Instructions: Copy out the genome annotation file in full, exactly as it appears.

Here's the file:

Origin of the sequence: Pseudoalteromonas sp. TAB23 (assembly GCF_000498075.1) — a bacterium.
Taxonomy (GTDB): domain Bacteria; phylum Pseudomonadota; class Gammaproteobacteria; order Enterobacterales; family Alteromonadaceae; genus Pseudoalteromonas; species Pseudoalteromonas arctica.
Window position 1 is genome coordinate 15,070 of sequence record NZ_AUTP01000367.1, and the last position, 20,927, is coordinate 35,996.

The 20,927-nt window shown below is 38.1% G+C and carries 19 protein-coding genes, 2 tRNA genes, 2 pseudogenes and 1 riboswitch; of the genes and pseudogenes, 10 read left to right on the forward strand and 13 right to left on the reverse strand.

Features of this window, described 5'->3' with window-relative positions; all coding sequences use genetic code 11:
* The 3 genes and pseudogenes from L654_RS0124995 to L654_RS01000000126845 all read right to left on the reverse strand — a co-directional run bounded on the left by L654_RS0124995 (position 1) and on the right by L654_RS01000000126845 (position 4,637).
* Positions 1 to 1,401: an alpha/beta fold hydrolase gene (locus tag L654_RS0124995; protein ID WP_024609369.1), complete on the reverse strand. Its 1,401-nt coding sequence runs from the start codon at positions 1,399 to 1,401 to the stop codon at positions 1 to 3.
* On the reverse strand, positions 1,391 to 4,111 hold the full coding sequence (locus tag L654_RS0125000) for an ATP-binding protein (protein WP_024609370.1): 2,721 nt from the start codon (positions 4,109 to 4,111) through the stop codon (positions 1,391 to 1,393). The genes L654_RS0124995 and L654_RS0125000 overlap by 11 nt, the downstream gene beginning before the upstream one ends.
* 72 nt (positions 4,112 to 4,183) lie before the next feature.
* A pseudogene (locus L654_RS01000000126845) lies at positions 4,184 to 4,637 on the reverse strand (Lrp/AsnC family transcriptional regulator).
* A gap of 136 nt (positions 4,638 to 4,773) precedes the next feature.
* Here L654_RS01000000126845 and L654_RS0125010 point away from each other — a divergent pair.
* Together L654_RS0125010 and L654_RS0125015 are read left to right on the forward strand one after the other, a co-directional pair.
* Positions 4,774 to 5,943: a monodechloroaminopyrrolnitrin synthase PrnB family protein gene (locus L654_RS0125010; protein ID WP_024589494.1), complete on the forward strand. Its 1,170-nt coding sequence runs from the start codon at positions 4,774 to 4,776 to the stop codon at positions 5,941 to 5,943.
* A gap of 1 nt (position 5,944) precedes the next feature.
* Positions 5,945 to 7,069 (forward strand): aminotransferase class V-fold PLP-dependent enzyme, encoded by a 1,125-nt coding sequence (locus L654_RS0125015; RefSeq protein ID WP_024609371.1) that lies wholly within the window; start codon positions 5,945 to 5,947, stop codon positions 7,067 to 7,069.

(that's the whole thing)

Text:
Origin of the sequence: Pseudoalteromonas sp. TAB23 (assembly GCF_000498075.1) — a bacterium.
Taxonomy (GTDB): domain Bacteria; phylum Pseudomonadota; class Gammaproteobacteria; order Enterobacterales; family Alteromonadaceae; genus Pseudoalteromonas; species Pseudoalteromonas arctica.
Window position 1 is genome coordinate 15,070 of sequence record NZ_AUTP01000367.1, and the last position, 20,927, is coordinate 35,996.

The 20,927-nt window shown below is 38.1% G+C and carries 19 protein-coding genes, 2 tRNA genes, 2 pseudogenes and 1 riboswitch; of the genes and pseudogenes, 10 read left to right on the forward strand and 13 right to left on the reverse strand.

Features of this window, described 5'->3' with window-relative positions; all coding sequences use genetic code 11:
* The 3 genes and pseudogenes from L654_RS0124995 to L654_RS01000000126845 all read right to left on the reverse strand — a co-directional run bounded on the left by L654_RS0124995 (position 1) and on the right by L654_RS01000000126845 (position 4,637).
* Positions 1 to 1,401: an alpha/beta fold hydrolase gene (locus tag L654_RS0124995; protein ID WP_024609369.1), complete on the reverse strand. Its 1,401-nt coding sequence runs from the start codon at positions 1,399 to 1,401 to the stop codon at positions 1 to 3.
* On the reverse strand, positions 1,391 to 4,111 hold the full coding sequence (locus tag L654_RS0125000) for an ATP-binding protein (protein WP_024609370.1): 2,721 nt from the start codon (positions 4,109 to 4,111) through the stop codon (positions 1,391 to 1,393). The genes L654_RS0124995 and L654_RS0125000 overlap by 11 nt, the downstream gene beginning before the upstream one ends.
* 72 nt (positions 4,112 to 4,183) lie before the next feature.
* A pseudogene (locus L654_RS01000000126845) lies at positions 4,184 to 4,637 on the reverse strand (Lrp/AsnC family transcriptional regulator).
* A gap of 136 nt (positions 4,638 to 4,773) precedes the next feature.
* Here L654_RS01000000126845 and L654_RS0125010 point away from each other — a divergent pair.
* Together L654_RS0125010 and L654_RS0125015 are read left to right on the forward strand one after the other, a co-directional pair.
* Positions 4,774 to 5,943: a monodechloroaminopyrrolnitrin synthase PrnB family protein gene (locus L654_RS0125010; protein ID WP_024589494.1), complete on the forward strand. Its 1,170-nt coding sequence runs from the start codon at positions 4,774 to 4,776 to the stop codon at positions 5,941 to 5,943.
* A gap of 1 nt (position 5,944) precedes the next feature.
* Positions 5,945 to 7,069 (forward strand): aminotransferase class V-fold PLP-dependent enzyme, encoded by a 1,125-nt coding sequence (locus L654_RS0125015; RefSeq protein ID WP_024609371.1) that lies wholly within the window; start codon positions 5,945 to 5,947, stop codon positions 7,067 to 7,069.